European Union leaders are scheduled to meet in Sofia on May 16 to discuss how to protect citizens’ privacy and make the bloc’s Digital Single Market a reality by the end of this year. The meeting comes 10 days before the official entry into force of the General Data Protection Regulation.

According to the European Commission, all EU member states should manage the digital transformation by following the European approach, which links investment in digital innovation with strong data protection rules. It says this will allow the bloc to effectively deal with the challenges of an increasingly data-based global economy.

“Data is at the heart of our economy and society. It needs to flow freely, to be safe and secure,” said Vice-President Andrus Ansip, responsible for the Digital Single Market. “The European Commission has put forward all the proposals for a Digital Single Market. It is now EU leaders who have the keys to unlock digital opportunities. This new regulatory environment should go hand in hand with major investments in areas such as cybersecurity, 5G, artificial intelligence and high-performance computing.”

In turn, Věra Jourová, Commissioner for Justice, Consumers and Gender Equality, said that the recent Facebook Cambridge Analytica revelations confirm once the EU made the right choice to put in place strong data protection rules.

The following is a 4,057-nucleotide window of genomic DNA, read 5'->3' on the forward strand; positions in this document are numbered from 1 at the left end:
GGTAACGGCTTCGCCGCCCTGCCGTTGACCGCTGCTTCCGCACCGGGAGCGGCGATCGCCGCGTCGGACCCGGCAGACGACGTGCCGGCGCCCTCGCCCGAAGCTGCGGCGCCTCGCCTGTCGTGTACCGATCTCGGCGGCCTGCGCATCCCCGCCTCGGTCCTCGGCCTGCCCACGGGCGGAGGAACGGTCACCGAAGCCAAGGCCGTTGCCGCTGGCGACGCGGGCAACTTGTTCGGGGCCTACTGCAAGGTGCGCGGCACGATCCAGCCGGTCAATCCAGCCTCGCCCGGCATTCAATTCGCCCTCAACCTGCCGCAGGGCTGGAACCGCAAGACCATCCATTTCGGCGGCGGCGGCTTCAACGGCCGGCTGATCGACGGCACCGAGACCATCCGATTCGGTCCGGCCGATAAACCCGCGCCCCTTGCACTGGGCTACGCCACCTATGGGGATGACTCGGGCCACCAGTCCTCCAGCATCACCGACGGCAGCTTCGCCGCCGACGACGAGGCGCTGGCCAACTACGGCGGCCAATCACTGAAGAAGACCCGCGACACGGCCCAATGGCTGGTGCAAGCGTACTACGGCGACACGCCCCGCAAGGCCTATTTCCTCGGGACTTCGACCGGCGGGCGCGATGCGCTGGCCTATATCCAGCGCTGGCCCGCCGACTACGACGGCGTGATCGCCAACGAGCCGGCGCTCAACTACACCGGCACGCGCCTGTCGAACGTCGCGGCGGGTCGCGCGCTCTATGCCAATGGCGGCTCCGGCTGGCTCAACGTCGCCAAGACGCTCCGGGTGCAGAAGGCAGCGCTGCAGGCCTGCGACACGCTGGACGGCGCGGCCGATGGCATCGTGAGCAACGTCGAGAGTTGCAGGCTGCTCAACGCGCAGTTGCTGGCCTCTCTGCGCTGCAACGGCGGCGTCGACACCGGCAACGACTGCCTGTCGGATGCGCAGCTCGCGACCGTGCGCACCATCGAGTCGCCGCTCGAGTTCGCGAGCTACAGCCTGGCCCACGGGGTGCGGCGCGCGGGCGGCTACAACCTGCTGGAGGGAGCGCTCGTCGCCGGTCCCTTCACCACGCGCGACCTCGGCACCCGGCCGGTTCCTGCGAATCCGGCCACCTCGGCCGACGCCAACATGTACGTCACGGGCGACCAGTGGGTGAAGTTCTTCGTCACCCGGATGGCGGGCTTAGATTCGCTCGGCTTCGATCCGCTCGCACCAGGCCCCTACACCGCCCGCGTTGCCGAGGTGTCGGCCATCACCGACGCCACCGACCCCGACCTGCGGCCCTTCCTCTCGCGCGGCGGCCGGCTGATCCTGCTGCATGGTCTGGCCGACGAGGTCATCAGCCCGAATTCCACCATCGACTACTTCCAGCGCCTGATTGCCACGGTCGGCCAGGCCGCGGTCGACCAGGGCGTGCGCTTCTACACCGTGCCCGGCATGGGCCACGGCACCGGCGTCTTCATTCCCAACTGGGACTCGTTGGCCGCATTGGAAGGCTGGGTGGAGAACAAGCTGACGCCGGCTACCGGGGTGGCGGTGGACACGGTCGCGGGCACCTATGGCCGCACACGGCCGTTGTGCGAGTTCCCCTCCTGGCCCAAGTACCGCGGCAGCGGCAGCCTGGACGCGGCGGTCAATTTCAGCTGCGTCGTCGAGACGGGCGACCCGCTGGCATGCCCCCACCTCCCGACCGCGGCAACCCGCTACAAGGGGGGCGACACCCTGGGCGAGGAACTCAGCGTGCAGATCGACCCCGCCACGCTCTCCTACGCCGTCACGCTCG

“Data harvesting with the aim of manipulating public opinion is unacceptable. We are proud to be setting the new global standard for the protection of personal data. This is fundamental for consumer trust in an increasingly digital economy and society,” she said.

In a similar vein, Mariya Gabriel, Commissioner for Digital Economy and Society, said the General Data Protection Regulation, together with the ePrivacy Regulation, will secure our citizens’ electronic communications. “In Sofia, EU leaders will have a unique occasion to give decisive incentives on the remaining key digital proposals still in negotiations.”

According to data presented by the Commission, two-thirds of Europeans say that they are worried about having no control over the information they provide online, while half are concerned about falling victim to fraud.